Absolutely. I think one of the things that is so refreshing about the people involved in this movie is the age is never mentioned, and it’s never even a part of the plot. Because like you said, it’s so often [that] male ages are not mentioned and female ages are mentioned. And as soon as you can say a female’s age, it gets said, so it’s confusing because it would be fine if it worked both ways.

What is encouraging is that, from when I was in my late teens and early twenties, there wasn’t a young woman who was writing, directing and starring in her own show. I think what’s really exciting is now there’s a lot of those, and you have things like Fleabag. You could list a bunch of them, but more importantly, the 25-year-old women in my life are galvanized to create their own material and feel really empowered to do so and feel like there’s a world in which they can make it and that people will be interested in seeing it. So, for me, that is so gratifying. I really do see a really positive shift in that direction.


This interview has been edited and condensed for clarity.

Gunpowder Milkshake is now streaming on Netflix in the U.S., Canada, and the Nordics and will be available in theaters internationally this summer.

Carla Gugino Definitely Wants to Do More ‘Gunpowder Milkshake’

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LIFESTYLE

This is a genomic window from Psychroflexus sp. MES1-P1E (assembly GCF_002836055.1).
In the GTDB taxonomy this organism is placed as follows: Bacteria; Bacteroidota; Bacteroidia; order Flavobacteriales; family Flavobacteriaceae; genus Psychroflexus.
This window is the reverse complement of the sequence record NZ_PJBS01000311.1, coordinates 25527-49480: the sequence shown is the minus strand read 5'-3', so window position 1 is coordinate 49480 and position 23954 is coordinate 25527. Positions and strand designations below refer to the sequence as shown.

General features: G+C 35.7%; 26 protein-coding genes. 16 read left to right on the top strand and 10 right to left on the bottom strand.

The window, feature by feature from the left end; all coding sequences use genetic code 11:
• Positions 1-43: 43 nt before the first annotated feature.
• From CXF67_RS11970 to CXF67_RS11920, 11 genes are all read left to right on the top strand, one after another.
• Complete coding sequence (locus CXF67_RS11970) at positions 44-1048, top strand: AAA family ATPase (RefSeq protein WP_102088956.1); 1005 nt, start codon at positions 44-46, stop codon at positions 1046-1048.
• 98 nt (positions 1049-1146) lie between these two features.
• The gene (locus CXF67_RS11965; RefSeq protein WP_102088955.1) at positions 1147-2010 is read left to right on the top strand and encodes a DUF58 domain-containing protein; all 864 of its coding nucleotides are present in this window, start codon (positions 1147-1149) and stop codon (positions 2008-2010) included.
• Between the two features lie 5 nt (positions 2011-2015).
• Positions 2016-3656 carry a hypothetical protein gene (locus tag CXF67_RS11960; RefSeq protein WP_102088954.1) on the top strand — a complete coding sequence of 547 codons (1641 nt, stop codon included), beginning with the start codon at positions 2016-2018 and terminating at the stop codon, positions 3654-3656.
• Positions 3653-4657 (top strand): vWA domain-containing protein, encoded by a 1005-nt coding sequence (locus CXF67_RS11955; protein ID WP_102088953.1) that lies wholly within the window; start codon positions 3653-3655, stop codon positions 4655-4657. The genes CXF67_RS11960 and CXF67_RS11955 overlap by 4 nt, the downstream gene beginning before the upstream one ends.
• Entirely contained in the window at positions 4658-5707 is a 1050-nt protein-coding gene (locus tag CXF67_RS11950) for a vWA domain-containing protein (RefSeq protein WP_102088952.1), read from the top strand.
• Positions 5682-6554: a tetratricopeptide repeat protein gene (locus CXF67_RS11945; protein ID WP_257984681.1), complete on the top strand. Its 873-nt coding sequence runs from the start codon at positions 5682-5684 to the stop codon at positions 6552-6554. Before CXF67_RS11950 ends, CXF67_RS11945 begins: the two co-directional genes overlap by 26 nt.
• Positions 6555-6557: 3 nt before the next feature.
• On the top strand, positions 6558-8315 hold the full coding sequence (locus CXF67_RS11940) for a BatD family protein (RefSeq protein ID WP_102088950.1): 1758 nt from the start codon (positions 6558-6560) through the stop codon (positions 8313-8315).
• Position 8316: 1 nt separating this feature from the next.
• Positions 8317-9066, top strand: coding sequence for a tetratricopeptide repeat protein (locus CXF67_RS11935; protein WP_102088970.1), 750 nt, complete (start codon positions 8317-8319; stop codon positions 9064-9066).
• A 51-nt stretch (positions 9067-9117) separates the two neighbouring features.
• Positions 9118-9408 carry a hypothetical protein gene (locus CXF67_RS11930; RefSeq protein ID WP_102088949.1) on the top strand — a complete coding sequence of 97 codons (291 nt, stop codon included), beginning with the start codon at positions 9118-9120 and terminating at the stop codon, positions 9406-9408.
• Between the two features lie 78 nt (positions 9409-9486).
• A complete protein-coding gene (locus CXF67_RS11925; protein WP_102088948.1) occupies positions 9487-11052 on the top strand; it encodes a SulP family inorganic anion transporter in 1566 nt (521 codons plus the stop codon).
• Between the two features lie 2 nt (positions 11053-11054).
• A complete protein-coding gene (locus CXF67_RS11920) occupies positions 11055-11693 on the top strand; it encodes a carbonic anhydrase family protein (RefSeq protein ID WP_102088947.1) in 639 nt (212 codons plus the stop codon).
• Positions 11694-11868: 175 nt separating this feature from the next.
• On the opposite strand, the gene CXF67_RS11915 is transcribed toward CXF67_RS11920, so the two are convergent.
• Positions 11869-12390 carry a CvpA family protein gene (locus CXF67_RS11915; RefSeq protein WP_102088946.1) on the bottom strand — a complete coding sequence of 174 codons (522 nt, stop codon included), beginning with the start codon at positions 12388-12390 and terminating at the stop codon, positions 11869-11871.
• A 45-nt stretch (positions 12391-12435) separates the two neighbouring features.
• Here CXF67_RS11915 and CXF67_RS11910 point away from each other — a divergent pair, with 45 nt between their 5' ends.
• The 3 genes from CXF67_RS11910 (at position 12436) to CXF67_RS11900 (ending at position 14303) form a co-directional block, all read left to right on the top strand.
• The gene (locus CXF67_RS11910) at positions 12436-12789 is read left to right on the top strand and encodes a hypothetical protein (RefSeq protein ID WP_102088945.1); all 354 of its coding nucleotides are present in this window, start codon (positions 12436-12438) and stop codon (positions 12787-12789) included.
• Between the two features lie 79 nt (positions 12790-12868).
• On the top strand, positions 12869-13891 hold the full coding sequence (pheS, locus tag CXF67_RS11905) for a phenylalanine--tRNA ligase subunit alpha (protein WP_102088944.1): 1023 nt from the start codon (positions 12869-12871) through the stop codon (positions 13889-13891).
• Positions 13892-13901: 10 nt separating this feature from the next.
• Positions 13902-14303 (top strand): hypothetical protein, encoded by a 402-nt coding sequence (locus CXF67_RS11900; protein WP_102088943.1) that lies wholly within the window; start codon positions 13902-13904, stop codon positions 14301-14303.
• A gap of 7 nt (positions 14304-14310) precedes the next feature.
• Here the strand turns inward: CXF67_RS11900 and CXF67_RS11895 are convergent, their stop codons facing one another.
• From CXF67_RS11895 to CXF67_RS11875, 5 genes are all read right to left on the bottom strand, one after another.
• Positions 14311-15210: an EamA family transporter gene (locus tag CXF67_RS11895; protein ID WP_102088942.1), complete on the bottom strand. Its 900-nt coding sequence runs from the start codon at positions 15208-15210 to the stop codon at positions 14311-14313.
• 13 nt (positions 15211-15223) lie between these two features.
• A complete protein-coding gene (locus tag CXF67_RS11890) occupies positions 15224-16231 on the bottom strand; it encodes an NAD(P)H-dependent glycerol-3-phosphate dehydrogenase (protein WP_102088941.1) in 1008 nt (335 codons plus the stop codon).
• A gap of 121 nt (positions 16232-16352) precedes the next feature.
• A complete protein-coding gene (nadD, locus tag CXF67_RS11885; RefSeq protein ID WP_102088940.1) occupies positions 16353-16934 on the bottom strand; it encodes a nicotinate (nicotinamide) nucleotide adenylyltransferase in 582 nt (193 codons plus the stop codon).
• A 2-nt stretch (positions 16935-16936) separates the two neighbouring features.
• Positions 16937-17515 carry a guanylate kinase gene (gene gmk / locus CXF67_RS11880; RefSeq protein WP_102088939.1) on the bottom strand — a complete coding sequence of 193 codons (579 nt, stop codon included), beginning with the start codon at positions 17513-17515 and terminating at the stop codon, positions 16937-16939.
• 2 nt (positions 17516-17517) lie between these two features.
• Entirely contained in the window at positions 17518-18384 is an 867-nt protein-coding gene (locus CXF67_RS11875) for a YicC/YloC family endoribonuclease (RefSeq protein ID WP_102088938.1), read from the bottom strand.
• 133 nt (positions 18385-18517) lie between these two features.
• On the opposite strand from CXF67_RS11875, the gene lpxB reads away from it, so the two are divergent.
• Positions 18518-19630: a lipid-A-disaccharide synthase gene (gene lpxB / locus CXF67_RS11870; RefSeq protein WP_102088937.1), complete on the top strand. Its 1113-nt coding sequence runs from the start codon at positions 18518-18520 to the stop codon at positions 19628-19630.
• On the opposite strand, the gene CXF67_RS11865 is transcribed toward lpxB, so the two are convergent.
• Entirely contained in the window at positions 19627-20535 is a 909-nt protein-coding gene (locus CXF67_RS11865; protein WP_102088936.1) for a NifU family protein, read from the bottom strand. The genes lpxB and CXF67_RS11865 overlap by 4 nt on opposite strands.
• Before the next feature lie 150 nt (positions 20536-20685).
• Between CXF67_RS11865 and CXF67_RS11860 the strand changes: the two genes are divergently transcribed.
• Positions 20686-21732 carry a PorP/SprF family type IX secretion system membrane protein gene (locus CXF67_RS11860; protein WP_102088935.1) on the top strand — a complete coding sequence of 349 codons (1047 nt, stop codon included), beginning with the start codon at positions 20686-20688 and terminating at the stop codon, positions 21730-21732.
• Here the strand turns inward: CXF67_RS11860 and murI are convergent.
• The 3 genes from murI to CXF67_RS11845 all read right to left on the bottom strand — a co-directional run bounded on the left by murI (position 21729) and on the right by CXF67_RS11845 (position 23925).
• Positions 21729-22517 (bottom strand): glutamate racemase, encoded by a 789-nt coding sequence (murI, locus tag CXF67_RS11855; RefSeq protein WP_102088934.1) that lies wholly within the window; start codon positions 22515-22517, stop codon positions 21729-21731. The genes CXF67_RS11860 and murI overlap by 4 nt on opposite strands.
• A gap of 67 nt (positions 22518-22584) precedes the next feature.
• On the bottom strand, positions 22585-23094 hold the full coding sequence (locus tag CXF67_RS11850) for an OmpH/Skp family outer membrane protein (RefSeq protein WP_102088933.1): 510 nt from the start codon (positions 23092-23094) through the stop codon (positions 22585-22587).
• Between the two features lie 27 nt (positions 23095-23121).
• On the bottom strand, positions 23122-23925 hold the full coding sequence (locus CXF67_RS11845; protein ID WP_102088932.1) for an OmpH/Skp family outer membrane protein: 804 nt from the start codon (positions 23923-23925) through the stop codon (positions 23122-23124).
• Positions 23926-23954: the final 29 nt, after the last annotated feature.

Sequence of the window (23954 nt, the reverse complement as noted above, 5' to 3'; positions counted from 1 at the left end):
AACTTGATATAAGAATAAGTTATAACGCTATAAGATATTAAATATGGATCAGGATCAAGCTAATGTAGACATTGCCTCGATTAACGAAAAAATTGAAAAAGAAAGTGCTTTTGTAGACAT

Woman’s ‘traumatising experience’ due to ‘cruel’ Covid rule

Woman’s ‘traumatising experience’ due to ‘cruel’ Covid rule

A Sydney woman who miscarried twins is among a growing cohort of women who say their treatment in a NSW hospital was cruel and that their experience was traumatic.

Hospitals have implemented a variety of new rules during Sydney’s coronavirus outbreak that mean women who are giving birth, experiencing complications with pregnancy or having a miscarriage need to do it alone — their partners and support people are not allowed in.

The measures are in place to protect healthcare workers from the risk of being infected with Covid-19 but even Health Minister Brad Hazzard questions whether they are a step too far.

“I must say from a human point of view, I would like to see mums who are about to give birth and post birth have their support person with them as long as possible,” he told reporters last week.

So bad is the situation that some women are “afraid to fall pregnant … due to the restrictions hospitals are placing on labouring women”.

Katherine*, a 31-year-old woman from Sydney’s south, told news.com.au she would never forget her horrific experience last week.

It started when she went in to see her obstetrician for an eight-week scan and was told she could only attend alone.

“I had my hubby on FaceTime during the entire appointment where my scan revealed an unviable twin pregnancy,” said Katherine, whose name has been changed to protect her identity.

“I was in absolute and utter shock. In that moment all I needed was my husband’s hand to hold. But there I was, clutching my mobile phone as I fought back the tears. My OB recommended a (procedure to remove tissue from inside the uterus) and I had to process it all on my own.”